Flying high with pileated memories
By JOHN HARRIGAN
New Hampshire Union Leader | March 17. 2012 11:45PM
Stacey had a letter from a Derry reader who'd heard a barrage of hammering in the woods behind his house. Because the reader lives adjacent to conservation land, he had plenty of room to slog around and investigate.
He finally zeroed in and came upon “the most beautiful giant black bird with a large red crest, drumming on our neighbor's tree. We were all in awe at this amazing bird.”
He looked it up and found that it was what many readers might have guessed by now, a pileated woodpecker. From that day on he's been obsessed, taking numerous photos and keeping a journal.
This great bird, a close cousin to the long-romanticized ivorybill but smaller in size, is a sight to see in the deep woods or at the edges of pastures and fields, which it seeks out to augment its diet of insects derived from hammering the bark off (or holes into) larger trees.
At an early age at Clarksville Pond I was taught how to handle a gun and travel the woods. During bird season, I was allowed to take off with a shotgun after cabin and boat chores were done. The old Scott Opening, up over the ridge from the pond, had overgrown apple and berry patches and was a good place to find rabbits and grouse.
One October afternoon, as I was headed home, I saw a huge bird flitting through the woods. Well, “flitting” is not quite the right term for such a large bird. “Doing the dipsy-do” is better. It looked like it was flying from the top of a wave down into the trough and up onto the top of another. And this was interspersed with one of the wildest and most haunting cries I've ever heard from a bird (a short poem there).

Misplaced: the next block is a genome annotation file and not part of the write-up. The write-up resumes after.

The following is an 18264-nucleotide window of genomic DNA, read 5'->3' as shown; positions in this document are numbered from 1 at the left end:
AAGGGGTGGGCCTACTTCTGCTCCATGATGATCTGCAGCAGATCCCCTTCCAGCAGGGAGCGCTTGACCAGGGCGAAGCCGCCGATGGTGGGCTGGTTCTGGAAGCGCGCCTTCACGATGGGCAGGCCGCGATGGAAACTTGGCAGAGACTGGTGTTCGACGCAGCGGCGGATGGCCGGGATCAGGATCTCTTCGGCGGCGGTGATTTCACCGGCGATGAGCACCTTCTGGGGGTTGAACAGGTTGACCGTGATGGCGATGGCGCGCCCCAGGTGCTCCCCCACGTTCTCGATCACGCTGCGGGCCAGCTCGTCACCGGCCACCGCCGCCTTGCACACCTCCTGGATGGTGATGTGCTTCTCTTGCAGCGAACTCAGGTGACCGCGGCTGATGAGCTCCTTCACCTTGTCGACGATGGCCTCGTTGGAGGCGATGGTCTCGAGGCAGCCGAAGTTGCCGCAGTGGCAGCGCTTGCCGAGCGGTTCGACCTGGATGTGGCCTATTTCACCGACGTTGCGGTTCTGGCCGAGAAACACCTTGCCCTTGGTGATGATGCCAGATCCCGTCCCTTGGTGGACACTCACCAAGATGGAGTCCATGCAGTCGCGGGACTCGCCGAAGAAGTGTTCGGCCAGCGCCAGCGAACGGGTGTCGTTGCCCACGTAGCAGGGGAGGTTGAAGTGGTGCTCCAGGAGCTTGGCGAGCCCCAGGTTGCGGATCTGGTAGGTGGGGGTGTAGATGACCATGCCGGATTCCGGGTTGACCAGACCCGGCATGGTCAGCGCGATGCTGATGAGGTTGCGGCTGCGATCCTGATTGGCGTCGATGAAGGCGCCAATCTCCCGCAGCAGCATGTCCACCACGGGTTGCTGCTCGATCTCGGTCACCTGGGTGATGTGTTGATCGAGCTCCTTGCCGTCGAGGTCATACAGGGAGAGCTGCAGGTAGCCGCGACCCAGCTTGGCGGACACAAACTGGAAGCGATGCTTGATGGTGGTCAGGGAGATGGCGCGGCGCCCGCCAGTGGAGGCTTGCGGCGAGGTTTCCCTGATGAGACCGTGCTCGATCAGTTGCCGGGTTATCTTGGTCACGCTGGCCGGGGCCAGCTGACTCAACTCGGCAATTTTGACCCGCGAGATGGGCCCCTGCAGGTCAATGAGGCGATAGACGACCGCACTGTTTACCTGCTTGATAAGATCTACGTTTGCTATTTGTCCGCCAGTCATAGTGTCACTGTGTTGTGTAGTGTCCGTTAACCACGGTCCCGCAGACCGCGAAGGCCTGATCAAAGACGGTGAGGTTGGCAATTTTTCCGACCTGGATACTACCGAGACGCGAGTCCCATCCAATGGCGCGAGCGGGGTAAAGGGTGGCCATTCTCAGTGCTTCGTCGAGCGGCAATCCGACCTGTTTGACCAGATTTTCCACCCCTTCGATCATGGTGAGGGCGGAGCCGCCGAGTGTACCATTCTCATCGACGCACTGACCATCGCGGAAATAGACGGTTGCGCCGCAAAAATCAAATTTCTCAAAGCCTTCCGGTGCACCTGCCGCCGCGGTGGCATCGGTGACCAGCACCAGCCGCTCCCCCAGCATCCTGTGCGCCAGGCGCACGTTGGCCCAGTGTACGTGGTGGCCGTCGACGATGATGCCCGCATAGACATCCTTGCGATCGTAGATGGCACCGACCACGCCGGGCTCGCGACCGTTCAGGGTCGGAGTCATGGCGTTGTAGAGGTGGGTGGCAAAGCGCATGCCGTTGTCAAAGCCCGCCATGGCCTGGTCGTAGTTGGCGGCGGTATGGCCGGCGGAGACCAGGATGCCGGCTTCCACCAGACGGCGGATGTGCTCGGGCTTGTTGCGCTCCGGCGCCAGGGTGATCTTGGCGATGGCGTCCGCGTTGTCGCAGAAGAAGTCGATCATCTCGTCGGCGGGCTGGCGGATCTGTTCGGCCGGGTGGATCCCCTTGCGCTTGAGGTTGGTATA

I rushed back to the main camp and related my story. “Cock of the woods,” was the verdict from the older guys sharing tall tales and tumblers of Old Skunk after a hard day afield.
Thus I learned the colloquial term for the pileated, which I pronounce “pill-eated,” but others pronounce “pie-lated.”
It's the same argument you can get into with the flowering (and prehistoric) lupine, as to whether it's “lew-pin” or “loo-pyne.” FYI: It's “lew-pin,”— “lew-pine” meaning, conversely, “wolf-like.” And in fact we have lupines (the plants) at the farm to go along with the pileated woodpeckers — and maybe the wolves, too.
(Personal note to West Swanzey: I'll never catch up with you, Stacey, and you can't quit, because where would that leave me?)
John Harrigan's column appears weekly. His address is Box 39, Colebrook 03576, or firstname.lastname@example.org.